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The department’s new structure can be broken down into five areas of focus. The largest is Operations, which encompasses all the department’s patrol divisions, its investigative teams and its specialty crews like SWAT and neighborhood services. Planning and Intelligence include units that handle special events and emergencies as well as internal affairs, and Logistics houses areas such as dispatch, human resources and training.

The final two areas center on civilian employees.

The first is Finance, which will be run by an assistant director — an equivalent to an assistant chief — who will oversee payroll, grants and other fiscal endeavors. The Police Department’s budget will be nearly $660 million next fiscal year.

“Being fiscally responsible is important to me, and I think it’s important to our taxpayers,” Wahl said. “We’re not for profit, but we’re also not for loss. I want to make sure that we’re spending the tax dollars we have efficiently and effectively.”

Over the years, some community members have argued the department’s budget is bloated and that more money should be funneled into community-based crime prevention programs. Francine Maxwell , a community advocate and former president of the San Diego NAACP branch, said that while she appreciated the swift reorganization — a shift some felt was overdue — she said she would have preferred to see more resources being moved back into the community instead of redistributed throughout the department.

“What I envisioned was something that cut the fat at the top, not just bring it down,” she said.

The second civilian-focused area is an advisory group featuring two new positions — a community liaison manager and a public affairs manager. These two additions will help the department center its community policing initiatives, something Wahl has talked about often over the last several months, and help the department better coordinate with City Hall on legislative or policy mandates, such as the city’s surveillance and street vending ordinances.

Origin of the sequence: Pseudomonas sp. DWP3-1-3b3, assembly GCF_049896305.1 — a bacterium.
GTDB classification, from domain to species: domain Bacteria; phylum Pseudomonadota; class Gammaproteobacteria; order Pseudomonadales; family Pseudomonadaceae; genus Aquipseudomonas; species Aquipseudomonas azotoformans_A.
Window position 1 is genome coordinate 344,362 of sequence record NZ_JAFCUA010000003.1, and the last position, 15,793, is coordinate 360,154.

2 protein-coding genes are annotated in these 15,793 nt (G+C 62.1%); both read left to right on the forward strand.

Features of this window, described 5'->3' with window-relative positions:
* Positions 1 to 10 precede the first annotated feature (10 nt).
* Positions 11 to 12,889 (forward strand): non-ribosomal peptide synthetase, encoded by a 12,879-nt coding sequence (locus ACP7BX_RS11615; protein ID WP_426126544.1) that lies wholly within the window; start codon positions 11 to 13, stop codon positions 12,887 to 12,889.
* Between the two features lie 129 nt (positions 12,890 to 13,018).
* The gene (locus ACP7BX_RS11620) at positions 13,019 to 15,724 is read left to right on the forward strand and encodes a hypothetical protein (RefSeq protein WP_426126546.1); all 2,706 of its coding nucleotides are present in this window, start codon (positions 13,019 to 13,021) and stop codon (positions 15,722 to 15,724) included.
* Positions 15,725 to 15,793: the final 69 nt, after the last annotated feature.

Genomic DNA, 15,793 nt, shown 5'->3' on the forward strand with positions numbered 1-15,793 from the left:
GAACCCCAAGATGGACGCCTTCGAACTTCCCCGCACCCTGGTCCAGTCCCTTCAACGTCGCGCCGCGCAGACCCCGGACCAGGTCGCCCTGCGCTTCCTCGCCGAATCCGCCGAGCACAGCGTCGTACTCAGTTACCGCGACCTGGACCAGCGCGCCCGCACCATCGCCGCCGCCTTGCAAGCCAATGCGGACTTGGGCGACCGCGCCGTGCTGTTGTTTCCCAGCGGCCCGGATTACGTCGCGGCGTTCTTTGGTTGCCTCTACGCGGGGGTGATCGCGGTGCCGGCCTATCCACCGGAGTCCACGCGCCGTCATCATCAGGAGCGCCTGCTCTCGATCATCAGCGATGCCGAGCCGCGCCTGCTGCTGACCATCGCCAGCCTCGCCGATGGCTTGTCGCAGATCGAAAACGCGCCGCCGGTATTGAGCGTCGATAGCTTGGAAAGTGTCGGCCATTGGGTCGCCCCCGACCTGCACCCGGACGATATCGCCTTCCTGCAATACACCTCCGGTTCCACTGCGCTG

Wahl said that empowering civilian staff members will allow the department to “maximize the amount of cops we have out in the field, instead of pulling them in to do office jobs.”

He said he wants to make sure that, like sworn staff, civilian employees who want to stay with the department have room to grow professionally. The department will benefit from the perspectives these experts will bring, he said.

“It’s expertise and advice from somebody that’s not conditioned the way a police officer is to see the world a certain way,” Wahl said.

News of the reorganization caused a stir when it was announced internally at two separate meetings and in a department-wide video Wednesday morning. While many acknowledged some of the proposed changes were necessary, there were concerns.

Some department and community members questioned whether it was the right move to add more lieutenants and captains to a department that has sometimes struggled to identify and develop its leaders. Police officials said in 2022 that about 700 officers had five years or less of experience.

Wahl acknowledged the additional promotions will require development on the front end but said he hoped a larger crop of leaders will help diversify the talent pool for top spots down the line.

Over the next few weeks, the department will be fine-tuning the coming changes. The Police Department is made up of about 2,500 employees, including about 1,885 sworn employees, about 500 professional staff and another 150 or so part-time workers. The department has long struggled to fill vacant positions, including more than 180 officer spots.